Dirac's Principles of Quantum MechanicsIn his great textbook The Principles of Quantum Mechanics, P. A. M. (Paul) Dirac gave us his three basic concepts from which all of non-relativistic quantum mechanics follows. He actually gave us just one principle, one axiom, and one postulate. 1. The Principle of Superposition. The Schrōdinger equation (1) is a linear equation. It has no quadratic or higher power terms, and this introduces a profound - and for many scientists and philosophers a disturbing - feature of quantum mechanics, one that is impossible in classical physics, namely the principle of superposition of quantum states. If ψa and ψb are both solutions of equation (1), then an arbitrary linear combination of these,
| ψ > = ca | ψa > + cb | ψb >, (4)with complex coefficients ca and cb, is also a solution. Together with Born's probabilistic (statistical) interpretation of the wave function, the principle of superposition accounts for the major mysteries of quantum theory, some of which we hope to resolve, or at least reduce, with an objective (observer-independent) explanation of irreversible information creation during quantum processes. Observable information is critically necessary for measurements, though observers can come along anytime after the information comes into existence as a consequence of the interaction of a quantum system and a measuring apparatus. The quantum (discrete) nature of physical systems results from there generally being a large number of solutions ψn (called eigenfunctions) of equation (1) in its time independent form, with energy eigenvalues En.
H ψn = En ψn, (5)The discrete spectrum energy eigenvalues En limit interactions (for example, with photons) to specific energy differences En - Em. In the old quantum theory, Bohr postulated that electrons in atoms would be in "stationary states" of energy En, and that energy differences would be of the form En - Em = hν, where ν is the frequency of the observed spectral line. Einstein, in 1916, derived these two Bohr postulates from basic physical principles in his paper on the emission and absorption processes of atoms. What for Bohr were assumptions, Einstein grounded in quantum physics, though virtually no one appreciated his foundational work at the time, and few appreciate it today, his work eclipsed by the Copenhagen physicists. The eigenfunctions ψn are orthogonal to each other
< ψn | ψm > = δnm (6)where the "delta function"
δnm = 1, if n = m, and = 0, if n ≠ m. (7)Once they are normalized, the ψn form an orthonormal set of functions (or vectors) which can serve as a basis for the expansion of an arbitrary wave function φ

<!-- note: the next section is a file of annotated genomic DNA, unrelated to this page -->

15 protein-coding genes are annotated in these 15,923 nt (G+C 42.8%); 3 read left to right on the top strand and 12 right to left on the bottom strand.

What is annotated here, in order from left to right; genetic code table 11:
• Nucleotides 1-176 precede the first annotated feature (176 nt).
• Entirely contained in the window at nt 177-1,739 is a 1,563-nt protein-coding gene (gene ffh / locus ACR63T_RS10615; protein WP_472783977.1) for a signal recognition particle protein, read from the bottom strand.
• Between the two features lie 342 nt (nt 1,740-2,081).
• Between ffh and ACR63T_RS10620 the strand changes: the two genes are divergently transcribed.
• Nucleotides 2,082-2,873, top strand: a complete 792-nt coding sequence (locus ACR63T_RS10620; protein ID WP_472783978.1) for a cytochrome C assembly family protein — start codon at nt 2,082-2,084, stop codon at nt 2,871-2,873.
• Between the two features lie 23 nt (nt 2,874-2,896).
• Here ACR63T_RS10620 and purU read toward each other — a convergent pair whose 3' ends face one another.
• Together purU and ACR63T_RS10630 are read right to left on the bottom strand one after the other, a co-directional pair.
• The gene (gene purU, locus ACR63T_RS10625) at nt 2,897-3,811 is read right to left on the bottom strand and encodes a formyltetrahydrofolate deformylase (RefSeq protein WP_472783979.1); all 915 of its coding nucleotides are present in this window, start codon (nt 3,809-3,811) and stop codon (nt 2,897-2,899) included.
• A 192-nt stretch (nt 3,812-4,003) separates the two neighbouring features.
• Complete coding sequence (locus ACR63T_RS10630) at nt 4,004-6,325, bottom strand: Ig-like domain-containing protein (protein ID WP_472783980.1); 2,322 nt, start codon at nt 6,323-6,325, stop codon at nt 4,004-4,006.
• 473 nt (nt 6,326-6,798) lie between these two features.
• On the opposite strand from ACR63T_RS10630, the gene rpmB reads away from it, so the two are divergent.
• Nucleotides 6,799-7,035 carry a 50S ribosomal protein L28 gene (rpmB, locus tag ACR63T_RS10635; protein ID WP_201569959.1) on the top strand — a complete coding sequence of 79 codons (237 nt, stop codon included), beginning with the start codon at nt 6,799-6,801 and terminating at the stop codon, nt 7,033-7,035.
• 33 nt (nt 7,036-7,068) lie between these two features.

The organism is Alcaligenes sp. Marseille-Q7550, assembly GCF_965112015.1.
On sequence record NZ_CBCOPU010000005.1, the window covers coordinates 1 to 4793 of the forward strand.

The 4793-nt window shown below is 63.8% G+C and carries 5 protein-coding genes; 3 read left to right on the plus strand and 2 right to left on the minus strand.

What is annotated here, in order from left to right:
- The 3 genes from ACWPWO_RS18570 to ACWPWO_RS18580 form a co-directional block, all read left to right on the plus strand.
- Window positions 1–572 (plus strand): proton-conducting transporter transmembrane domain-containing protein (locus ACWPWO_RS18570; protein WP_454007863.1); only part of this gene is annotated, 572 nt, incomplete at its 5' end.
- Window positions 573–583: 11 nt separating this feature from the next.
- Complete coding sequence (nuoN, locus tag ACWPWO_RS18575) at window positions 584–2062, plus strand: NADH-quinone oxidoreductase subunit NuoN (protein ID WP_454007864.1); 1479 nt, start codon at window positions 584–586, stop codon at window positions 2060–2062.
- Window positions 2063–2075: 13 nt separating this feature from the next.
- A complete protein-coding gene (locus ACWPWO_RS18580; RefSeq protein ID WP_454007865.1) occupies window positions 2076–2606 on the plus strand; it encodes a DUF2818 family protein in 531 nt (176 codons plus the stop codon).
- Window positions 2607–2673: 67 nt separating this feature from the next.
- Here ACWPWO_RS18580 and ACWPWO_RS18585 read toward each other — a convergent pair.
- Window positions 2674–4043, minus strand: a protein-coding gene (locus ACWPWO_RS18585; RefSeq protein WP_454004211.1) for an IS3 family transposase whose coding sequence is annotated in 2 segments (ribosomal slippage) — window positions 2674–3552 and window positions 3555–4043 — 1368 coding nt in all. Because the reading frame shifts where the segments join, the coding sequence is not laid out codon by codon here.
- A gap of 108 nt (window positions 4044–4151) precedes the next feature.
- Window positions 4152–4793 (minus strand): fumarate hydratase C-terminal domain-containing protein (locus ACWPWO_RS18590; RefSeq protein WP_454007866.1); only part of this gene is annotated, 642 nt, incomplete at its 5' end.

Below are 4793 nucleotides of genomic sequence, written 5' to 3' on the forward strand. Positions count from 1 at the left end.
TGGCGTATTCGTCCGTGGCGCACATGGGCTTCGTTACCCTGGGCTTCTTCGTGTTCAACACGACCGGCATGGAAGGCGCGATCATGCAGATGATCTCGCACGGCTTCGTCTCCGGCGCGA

| φ > = ∑ n = 0 n = ∞ cn | ψn >. (8)The expansion coefficients are
cn = < ψn | φ >. (9)In the abstract Hilbert space, < ψn | φ > is the "projection" of the vector φ onto the orthogonal axes ψn of the ψn "basis" vector set. 1.1 An example of superposition. Dirac tells us that a diagonally polarized photon can be represented as a superposition of vertical and horizontal states, with complex number coefficients that represent "probability amplitudes." Horizontal and vertical polarization eigenstates are the only "possibilities," if the measurement apparatus is designed to measure for horizontal or vertical polarization. Thus,
| d > = ( 1/√2) | v > + ( 1/√2) | h > (10)The vectors (wave functions) v and h are the appropriate choice of basis vectors, the vector lengths are normalized to unity, and the sum of the squares of the probability amplitudes is also unity. This is the orthonormality condition needed to interpret the (squares of the) wave functions as probabilities. When these (in general complex) number coefficients (1/√2) are squared (actually when they are multiplied by their complex conjugates to produce positive real numbers), the numbers (1/2) represent the probabilities of finding the photon in one or the other state, should a measurement be made on an initial state that is diagonally polarized. Note that if the initial state of the photon had been vertical, its projection along the vertical basis vector would be unity, its projection along the horizontal vector would be zero. Our probability predictions then would be - vertical = 1 (certainty), and horizontal = 0 (also certainty). Quantum physics is not always uncertain, despite its reputation. 2. The Axiom of Measurement. The axiom of measurement depends on the idea of "observables," physical quantities that can be measured in experiments. A physical observable is represented as an operator A that is "Hermitean" (one that is "self-adjoint" - equal to its complex conjugate, A* = A). The diagonal n, n elements of the operator's matrix,